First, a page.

This amendment resolves the conflicts found between Chapter 42 and the PWE Infrastructure Design Manual regarding allowable lift station reserve sizes.

Side Setbacks Adjacent to Single-Family Residential:
The code allows for the construction of buildings on the property line when the construction includes the appropriate fire rated wall. The amendment includes a change to Chapter 10 of the Code of Ordinances requiring a construction repair and maintenance agreement with the abutting property owner when construction is within three feet of a single family residential property line.



Dana Kervin


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  • Clearly these issues are only designed to comingle
    residential with commercial. Houston has been so busy Incorporating and Annexing
    Land, they have completely lost sight of basic Quality of Life Issues. With no zoning or guidelines they have
    permitted businesses to infiltrate communities which invite traffic of both
    foot and vehicle. The Quality of Life issues
    that include environment, physical, recreation, leisure time social belonging
    and mental health has consequences on human happiness and security because
    Houston Leadership pushed personal agendas and growth for business income.

  • I think someone should take these people on a tour of one of these crowded areas. Take at least six cars and have them meet you at a house on the market. Better yet, do it during inclimate weather. There won’t be any place to park for just 6 cars. We’re turning this into apartment living with no room for family and friends to come visit. We still have plenty of land without succumbing to shared driveways and building on lot lines which is only going to exasperate more problems. I see this as a quality of life issue! Maybe we need to look at whose pockets are likely to be lined. There are so many things wrong with these ideas. Common sense?!?!

  • There’s good reason why urban areas have different zoning than rural areas. Compare Manhattan to upstate New York. Houston has no zoning but controls what is built by regulations, and changes to them, as are now being proposed. Building codes are a separate issue. I, too, support a statewide minimum building code that is enforced. If a house is built in Harris County it may be built to City of Houston building codes but no one inspects it to see if it actually meets code, nor is any Certificate of Occupancy issued. If you have ever watched any episode of Holmes on Homes (a Canadian TV production) you can see how sloppy and dangerously completed work can be hidden. But, the dangers are there. That situation lurks in all of our surrounding counties.

    The biggest problem I see with areas like Rice Military is that the City never required the ditches to be piped and the surface above made usable. I consider that a major error. But, change that now. All new developments should require the storm drains to be piped. Then everyone will get to pay a little more in taxes to go back and bring the rest of the area up to par. As to no parking, or insufficient parking, that is a big pain in the neck, but again check out New York City. They control parking and limit when and where you can park. Maybe no parking on the right side of the street on trash pick up days? With today’s electronics we could easily have LED signs that change when you can park as the trash pick up schedules change. You could easily provide half-day parking bans. Area just west of Durham, no parking in the morning. Area east of Durham, no parking in the afternoon. You get the idea.

    Here’s a proposal that should be considered. Houston has the highest number of burglaries in the United States. Way to go Houston!!!! San Antonio and Dallas are close behind. Why not require that entry doors be “hardened” so that they can not be kicked open? That is not expensive to do, particularly on new construction. Why not require all windows on the first floor (including entry doors and sidelites) to be made of Lexan? You can hit it with a sledge hammer and it won’t break. I am sick and tired of seeing stories on the news that the restaurant (or house) had the entry door (windows) smashed and they were burglarized three times in the last six months. Or, worse, there was a home invasion and the home owner was shot and killed. Make it harder to effect entry. What’s the old saying from Einstein about insanity? To paraphrase Einstein, if you keep replacing the door (windows) as you have in the past and you expect different results on break-ins, that is insanity.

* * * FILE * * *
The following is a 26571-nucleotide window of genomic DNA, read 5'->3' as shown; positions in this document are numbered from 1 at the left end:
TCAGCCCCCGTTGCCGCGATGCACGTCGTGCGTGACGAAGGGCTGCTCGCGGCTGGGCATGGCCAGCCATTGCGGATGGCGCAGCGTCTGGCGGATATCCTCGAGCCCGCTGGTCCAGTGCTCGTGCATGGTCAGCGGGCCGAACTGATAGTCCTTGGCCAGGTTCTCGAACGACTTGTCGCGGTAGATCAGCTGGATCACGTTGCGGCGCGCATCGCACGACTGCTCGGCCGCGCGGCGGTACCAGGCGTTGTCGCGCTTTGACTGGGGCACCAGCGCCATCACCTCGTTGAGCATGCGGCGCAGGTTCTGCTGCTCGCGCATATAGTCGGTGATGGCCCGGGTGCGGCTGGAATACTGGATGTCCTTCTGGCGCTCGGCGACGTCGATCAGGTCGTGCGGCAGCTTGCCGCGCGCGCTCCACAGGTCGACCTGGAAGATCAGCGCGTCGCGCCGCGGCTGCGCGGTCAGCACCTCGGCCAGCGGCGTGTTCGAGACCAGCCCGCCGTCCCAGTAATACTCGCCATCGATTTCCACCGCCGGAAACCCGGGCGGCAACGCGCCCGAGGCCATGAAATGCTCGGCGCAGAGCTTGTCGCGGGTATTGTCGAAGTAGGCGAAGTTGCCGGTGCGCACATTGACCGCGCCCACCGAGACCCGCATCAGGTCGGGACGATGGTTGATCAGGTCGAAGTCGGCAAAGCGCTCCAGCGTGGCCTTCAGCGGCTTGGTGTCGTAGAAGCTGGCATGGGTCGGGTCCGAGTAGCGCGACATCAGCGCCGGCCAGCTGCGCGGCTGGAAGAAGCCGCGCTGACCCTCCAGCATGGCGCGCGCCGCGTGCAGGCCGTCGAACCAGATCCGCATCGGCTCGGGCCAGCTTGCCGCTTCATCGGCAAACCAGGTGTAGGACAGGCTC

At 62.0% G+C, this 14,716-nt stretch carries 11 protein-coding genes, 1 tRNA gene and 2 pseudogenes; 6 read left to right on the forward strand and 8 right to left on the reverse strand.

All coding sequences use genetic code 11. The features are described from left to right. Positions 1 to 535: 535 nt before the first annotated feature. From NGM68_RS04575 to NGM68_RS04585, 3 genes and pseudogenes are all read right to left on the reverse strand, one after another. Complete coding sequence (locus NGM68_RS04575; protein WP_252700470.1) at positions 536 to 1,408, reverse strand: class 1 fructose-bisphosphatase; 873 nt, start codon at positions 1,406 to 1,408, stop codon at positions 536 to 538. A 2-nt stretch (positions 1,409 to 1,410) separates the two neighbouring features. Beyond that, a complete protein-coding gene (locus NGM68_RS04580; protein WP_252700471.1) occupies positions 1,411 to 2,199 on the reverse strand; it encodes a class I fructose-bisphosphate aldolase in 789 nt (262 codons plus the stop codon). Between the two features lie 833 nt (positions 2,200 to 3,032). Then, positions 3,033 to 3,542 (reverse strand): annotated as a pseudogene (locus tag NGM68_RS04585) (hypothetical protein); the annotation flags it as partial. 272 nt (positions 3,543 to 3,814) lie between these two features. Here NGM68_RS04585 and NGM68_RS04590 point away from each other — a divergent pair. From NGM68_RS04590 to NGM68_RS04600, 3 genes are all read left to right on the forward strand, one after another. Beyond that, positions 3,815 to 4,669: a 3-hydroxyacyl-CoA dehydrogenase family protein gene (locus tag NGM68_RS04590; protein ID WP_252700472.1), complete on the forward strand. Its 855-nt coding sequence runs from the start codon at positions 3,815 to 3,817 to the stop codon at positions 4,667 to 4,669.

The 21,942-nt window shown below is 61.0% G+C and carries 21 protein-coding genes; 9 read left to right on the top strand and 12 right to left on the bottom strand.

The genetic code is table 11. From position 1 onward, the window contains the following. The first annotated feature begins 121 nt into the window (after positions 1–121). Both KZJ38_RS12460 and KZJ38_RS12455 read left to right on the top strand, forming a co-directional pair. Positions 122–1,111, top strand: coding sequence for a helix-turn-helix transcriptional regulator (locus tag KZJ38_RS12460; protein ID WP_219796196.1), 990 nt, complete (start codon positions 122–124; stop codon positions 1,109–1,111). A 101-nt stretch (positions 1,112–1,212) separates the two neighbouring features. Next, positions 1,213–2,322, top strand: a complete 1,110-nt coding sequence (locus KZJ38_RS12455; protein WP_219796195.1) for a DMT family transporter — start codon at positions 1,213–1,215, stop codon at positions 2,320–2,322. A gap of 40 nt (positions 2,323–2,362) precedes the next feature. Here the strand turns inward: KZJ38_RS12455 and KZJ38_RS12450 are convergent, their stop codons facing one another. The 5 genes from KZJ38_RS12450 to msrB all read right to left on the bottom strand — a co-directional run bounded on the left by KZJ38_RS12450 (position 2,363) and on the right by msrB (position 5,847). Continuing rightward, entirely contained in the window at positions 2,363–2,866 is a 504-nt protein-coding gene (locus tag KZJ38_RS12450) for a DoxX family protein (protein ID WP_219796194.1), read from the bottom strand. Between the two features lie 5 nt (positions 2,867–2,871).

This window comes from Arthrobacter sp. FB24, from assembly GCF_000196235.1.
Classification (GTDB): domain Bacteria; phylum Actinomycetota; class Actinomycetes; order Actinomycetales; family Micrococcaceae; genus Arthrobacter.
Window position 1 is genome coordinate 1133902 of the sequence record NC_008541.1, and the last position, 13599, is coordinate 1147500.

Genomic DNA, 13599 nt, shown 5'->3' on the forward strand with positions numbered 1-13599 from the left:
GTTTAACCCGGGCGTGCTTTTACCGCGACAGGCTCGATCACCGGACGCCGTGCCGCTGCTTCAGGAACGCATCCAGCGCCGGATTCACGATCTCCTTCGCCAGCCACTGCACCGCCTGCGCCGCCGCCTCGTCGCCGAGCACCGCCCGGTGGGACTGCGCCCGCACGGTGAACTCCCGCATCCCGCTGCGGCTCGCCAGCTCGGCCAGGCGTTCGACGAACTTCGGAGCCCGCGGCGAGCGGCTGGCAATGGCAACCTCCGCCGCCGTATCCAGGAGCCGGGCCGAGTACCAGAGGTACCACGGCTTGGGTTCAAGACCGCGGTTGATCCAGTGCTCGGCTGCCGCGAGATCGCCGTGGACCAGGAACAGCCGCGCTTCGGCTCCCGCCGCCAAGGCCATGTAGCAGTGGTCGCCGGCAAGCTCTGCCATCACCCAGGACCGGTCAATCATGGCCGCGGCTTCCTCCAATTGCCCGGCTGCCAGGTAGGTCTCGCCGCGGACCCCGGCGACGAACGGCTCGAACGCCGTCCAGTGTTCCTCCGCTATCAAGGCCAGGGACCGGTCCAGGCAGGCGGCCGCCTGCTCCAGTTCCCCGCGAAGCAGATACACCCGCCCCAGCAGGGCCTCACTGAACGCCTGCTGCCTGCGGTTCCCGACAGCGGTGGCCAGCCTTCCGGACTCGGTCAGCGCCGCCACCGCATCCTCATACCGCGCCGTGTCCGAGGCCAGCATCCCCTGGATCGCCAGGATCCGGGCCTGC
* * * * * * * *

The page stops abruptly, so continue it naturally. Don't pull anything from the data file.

Finally, as to the proposed changes I find it hard to interpret the effect of the proposals. There should be a detailed discussion of the pros and cons and impact of the changes. For example, I don’t know if 3500 feet for a residential building lot makes sense. What is the present standard in The Heights, or Rice Military? We want to provide for continuing development in these areas. They will remain intensive TH development areas for a long time, but eventually they will be torn down and large multi-family buildings will be built. That may be 50 years from now, but it will happen. So, provide a detailed discussion of the pros and cons of a proposed change.

  • If private driveways at least 17′ in depth are provided for each home in the subdivision, this should satisfy the additional parking requirement. I believe that is not currently the case.

  • I live in Rice Military and I think it would be a bad idea to extend Chapter 42 out to Beltway 8. 26 homes per acre under chapter 42 has made Rice Military and other neighborhoods such as Cottage Grove a big disaster. Narrow streets, no parking, Washington Av spillover into the neighborhood makes the quality of life and safety issues a real problem. I see trucks, garbage trucks and emergency vehicles having problems navigating these narrow streets. Why inflict this mess on other neighborhoods further out. The city should have studied the situation before they let this happen to neighborhoods like Rice Military.

  • Sounds like the City of Houston has a mess on its hands. The only recommendation I have is that building codes and zones and land use should be countywide and statewide. All cities and counties should be enforcing the same building codes. There should be a home rule law implemented allowing all counties home rule and these home rule laws should be identical to the laws that all municipalities should have, there should be no distinction between city and county laws and building laws and codes. This is a serious mistake. There should be land use laws for both the cities and counties to restrict construction when needed and to encourage construction when needed.